Systemic disparities in access and treatment are causing needless deaths in communities of color. It’s time we made things right.
The data on addiction treatment makes three things clear: First, Black people are less likely than Whites to receive treatment for opioid use disorder (OUD). Second, when Black people do get treatment, their time in treatment is shorter than for White patients, which decreases the effectiveness of treatment. Note: We’ve known for years that longer lengths of stay in addiction treatment are associated with better long-term outcomes.
And third, when Black patients receive medication for OUD—often called “MOUD”—they are more likely than White patients to be prescribed methadone, whereas white patients are more likely to receive buprenorphine (Suboxone).  These two well-known MOUDs are comparable in terms of medical efficacy, but the ways they are obtained and administered are strikingly different.
The two-tiered system for obtaining MOUD
A person on methadone needs to go to a certified opioid treatment program three to five days a week to obtain their dose of methadone. Often these clinics are understaffed, and wait times can be long. This interferes with a person’s ability to be present at work, or care for kids at home. All of which significantly impacts the quality of life for those who need methadone to keep their potentially fatal addiction in remission.
Contrast that to buprenorphine. Any outpatient doctor who has a buprenorphine “waiver” can prescribe this medication to a patient with OUD. Many of these providers are cash pay or only take private insurance—thus those with public insurance are cut out. The patient takes their buprenorphine prescription to their pharmacy, and walks out with their monthly supply. The meds can be taken in the comfort of their own home without any travel time to a clinic or wait time once there. Therefore there is little disruption to work or home life.
Given those logistical realities, it’s no wonder that a person on methadone—more likely a Black person than a White person—is less apt to even start their MOUD treatment, never mind continue it to the point of sustainable remission from OUD.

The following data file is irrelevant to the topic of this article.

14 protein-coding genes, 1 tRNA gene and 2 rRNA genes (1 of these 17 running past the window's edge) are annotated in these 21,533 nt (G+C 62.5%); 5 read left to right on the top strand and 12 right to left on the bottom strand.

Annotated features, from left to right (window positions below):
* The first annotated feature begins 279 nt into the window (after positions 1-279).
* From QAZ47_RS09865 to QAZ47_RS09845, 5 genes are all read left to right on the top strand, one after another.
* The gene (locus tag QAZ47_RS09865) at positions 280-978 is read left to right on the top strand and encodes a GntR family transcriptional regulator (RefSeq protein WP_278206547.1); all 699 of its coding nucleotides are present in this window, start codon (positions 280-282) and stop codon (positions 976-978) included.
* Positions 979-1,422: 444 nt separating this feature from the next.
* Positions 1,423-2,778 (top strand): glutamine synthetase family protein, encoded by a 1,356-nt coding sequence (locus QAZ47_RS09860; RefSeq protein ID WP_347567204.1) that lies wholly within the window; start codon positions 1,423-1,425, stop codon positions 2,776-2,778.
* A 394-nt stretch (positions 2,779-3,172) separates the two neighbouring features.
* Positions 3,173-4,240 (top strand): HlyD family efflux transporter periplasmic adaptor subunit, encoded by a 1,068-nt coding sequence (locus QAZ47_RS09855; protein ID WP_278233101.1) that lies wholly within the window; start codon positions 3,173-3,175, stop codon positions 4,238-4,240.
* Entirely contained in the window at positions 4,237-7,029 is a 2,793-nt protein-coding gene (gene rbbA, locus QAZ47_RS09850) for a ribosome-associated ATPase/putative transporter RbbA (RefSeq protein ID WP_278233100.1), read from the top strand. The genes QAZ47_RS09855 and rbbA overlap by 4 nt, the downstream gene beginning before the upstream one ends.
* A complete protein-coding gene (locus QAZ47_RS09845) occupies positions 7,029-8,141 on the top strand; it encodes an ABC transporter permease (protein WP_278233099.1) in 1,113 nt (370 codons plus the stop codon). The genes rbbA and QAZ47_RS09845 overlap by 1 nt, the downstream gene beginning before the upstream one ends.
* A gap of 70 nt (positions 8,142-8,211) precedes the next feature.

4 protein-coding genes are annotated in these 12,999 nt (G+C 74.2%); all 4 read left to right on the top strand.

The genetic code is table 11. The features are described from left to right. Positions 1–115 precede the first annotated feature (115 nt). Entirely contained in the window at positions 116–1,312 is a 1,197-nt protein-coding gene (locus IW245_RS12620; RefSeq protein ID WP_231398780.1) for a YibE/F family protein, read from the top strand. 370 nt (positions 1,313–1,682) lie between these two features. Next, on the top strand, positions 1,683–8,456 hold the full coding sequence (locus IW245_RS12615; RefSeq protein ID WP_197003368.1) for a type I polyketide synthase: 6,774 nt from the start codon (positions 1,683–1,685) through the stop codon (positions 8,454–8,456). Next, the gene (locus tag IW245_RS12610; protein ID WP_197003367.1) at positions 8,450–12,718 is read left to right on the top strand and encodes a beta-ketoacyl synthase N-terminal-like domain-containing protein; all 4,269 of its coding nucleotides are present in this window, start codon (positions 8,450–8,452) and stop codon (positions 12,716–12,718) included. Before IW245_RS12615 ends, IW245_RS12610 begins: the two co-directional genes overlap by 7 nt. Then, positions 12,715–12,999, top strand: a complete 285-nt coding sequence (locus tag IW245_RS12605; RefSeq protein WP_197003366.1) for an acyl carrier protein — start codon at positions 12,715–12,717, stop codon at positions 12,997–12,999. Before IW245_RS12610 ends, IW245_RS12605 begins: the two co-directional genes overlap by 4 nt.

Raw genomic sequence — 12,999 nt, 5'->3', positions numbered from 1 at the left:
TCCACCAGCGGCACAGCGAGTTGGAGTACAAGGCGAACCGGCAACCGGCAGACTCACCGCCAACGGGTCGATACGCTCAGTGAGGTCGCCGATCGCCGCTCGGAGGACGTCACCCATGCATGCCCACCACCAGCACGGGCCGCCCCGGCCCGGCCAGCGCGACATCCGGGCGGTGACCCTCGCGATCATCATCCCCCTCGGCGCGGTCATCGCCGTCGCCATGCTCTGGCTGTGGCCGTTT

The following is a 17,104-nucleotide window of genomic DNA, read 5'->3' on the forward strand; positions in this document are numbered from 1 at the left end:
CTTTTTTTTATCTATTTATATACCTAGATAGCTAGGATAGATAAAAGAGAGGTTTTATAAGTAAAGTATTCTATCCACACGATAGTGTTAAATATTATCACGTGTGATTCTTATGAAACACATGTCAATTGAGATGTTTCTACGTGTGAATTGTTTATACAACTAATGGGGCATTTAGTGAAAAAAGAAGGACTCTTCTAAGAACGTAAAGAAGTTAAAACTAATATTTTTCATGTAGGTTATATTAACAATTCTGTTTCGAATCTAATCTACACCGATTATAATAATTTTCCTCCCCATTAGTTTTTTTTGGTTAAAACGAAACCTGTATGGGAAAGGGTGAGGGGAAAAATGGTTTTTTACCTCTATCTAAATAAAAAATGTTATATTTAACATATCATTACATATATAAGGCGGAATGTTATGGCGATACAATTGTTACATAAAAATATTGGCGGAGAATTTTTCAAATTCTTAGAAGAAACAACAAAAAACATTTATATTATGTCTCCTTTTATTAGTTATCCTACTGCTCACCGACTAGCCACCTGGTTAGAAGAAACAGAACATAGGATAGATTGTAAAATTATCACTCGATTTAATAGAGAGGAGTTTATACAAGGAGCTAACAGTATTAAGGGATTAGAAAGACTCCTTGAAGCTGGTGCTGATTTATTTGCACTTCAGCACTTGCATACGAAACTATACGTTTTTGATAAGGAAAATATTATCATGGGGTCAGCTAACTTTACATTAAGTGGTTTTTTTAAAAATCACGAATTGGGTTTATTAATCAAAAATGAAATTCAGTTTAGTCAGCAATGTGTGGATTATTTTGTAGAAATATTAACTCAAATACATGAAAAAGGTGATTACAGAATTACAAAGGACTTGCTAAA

There’s another prescribing and reimbursement glitch that further compounds this disparity. In certain states, many physicians who are authorized to prescribe buprenorphine only take private insurance or self-pay. This means it’s harder to find an addiction specialist who takes Medicaid or Medicare. The cited reason many addiction psychiatrists or addiction medicine doctors don’t take Medicaid is because Medicaid reimbursement rates are far lower than with private insurance, which itself tends to be lower than cash pay rates.
Related inequities in our healthcare system
There’s a long history of neglect by the predominantly white medical establishment when it comes to medical school training, the medical research that is done, and the medical care received by people of color.
In the hospital or in a doctor’s office, we practitioners often don’t have the training or don’t take the time to truly meet people where they are and speak to them in a meaningful, empathetic, and culturally attuned manner. There’s also the ongoing problem of disparate educational opportunities and disproportionately low rates of admission and matriculation of black people from medical schools, which perpetuates the predominantly white physician workforce.
The Black community has a long-standing, justifiable mistrust of the medical community, in part because of racist practices ranging from micro-aggressions to outright abuse. Take for example the Tuskeegee Study of Untreated Syphilis in the Negro Male. This abhorrent experiment wasn’t shut down until 1972 after continuing for four decades as a way to “observe the natural history of untreated syphilis,” as the CDC describes it on its web page.
Until Black people have equal access to specialty providers—including in the mental health and addiction treatment setting—the disparities we see in OUD treatment will persist. Along with equity in access, people of color deserve medical care that accounts for a person’s history, trauma (including intergenerational, racialized trauma), and culture.